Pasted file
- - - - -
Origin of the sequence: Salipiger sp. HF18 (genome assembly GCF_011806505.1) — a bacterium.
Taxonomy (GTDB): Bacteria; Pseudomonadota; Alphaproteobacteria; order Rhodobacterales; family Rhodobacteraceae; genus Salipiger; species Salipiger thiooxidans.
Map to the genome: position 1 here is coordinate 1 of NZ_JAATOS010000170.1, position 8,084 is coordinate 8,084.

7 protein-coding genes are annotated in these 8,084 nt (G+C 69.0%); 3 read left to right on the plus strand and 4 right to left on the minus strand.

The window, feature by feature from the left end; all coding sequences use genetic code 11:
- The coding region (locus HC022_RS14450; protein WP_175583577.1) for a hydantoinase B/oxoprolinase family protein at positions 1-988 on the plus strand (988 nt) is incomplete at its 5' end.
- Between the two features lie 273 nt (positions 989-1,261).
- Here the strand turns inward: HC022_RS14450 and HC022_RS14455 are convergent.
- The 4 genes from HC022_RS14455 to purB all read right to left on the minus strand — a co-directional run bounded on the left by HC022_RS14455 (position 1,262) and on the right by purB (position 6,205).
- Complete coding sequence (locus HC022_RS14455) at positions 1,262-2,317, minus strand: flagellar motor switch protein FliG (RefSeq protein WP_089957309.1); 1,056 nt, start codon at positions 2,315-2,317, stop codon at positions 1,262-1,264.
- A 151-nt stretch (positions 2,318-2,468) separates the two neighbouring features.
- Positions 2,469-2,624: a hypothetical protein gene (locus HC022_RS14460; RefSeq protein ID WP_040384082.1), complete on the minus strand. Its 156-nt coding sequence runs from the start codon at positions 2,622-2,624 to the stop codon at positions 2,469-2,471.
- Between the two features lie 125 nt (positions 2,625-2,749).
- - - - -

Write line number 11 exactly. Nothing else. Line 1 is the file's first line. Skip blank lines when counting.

- A 151-nt stretch (positions 2,318-2,468) separates the two neighbouring features.